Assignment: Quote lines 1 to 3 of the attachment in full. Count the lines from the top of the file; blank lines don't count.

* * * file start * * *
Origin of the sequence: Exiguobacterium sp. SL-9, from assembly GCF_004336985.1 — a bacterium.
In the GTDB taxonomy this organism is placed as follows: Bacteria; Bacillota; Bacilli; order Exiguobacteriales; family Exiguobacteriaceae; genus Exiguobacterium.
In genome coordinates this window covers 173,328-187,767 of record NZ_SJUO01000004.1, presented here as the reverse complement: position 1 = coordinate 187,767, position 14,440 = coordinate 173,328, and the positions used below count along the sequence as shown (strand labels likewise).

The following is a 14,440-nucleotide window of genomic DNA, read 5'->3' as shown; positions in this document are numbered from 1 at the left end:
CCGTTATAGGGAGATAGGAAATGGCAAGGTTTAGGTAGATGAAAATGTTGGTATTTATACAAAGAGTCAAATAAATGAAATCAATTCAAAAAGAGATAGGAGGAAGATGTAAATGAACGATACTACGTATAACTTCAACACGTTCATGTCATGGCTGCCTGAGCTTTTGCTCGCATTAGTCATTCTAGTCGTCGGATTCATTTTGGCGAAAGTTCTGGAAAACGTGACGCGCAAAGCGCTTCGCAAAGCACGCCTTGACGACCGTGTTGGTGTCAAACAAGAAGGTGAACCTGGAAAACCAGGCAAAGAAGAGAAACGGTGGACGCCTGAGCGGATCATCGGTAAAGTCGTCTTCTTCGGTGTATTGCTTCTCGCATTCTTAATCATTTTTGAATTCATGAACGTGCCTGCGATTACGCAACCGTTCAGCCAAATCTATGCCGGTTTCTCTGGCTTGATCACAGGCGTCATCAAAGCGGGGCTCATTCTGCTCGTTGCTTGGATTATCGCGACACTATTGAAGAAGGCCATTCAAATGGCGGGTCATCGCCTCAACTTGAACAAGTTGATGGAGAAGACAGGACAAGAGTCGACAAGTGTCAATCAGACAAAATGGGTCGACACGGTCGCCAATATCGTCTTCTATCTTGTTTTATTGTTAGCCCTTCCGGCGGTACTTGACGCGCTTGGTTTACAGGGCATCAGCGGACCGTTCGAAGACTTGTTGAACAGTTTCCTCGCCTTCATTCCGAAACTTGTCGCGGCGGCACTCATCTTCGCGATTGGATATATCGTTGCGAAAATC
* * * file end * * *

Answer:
Origin of the sequence: Exiguobacterium sp. SL-9, from assembly GCF_004336985.1 — a bacterium.
In the GTDB taxonomy this organism is placed as follows: Bacteria; Bacillota; Bacilli; order Exiguobacteriales; family Exiguobacteriaceae; genus Exiguobacterium.
In genome coordinates this window covers 173,328-187,767 of record NZ_SJUO01000004.1, presented here as the reverse complement: position 1 = coordinate 187,767, position 14,440 = coordinate 173,328, and the positions used below count along the sequence as shown (strand labels likewise).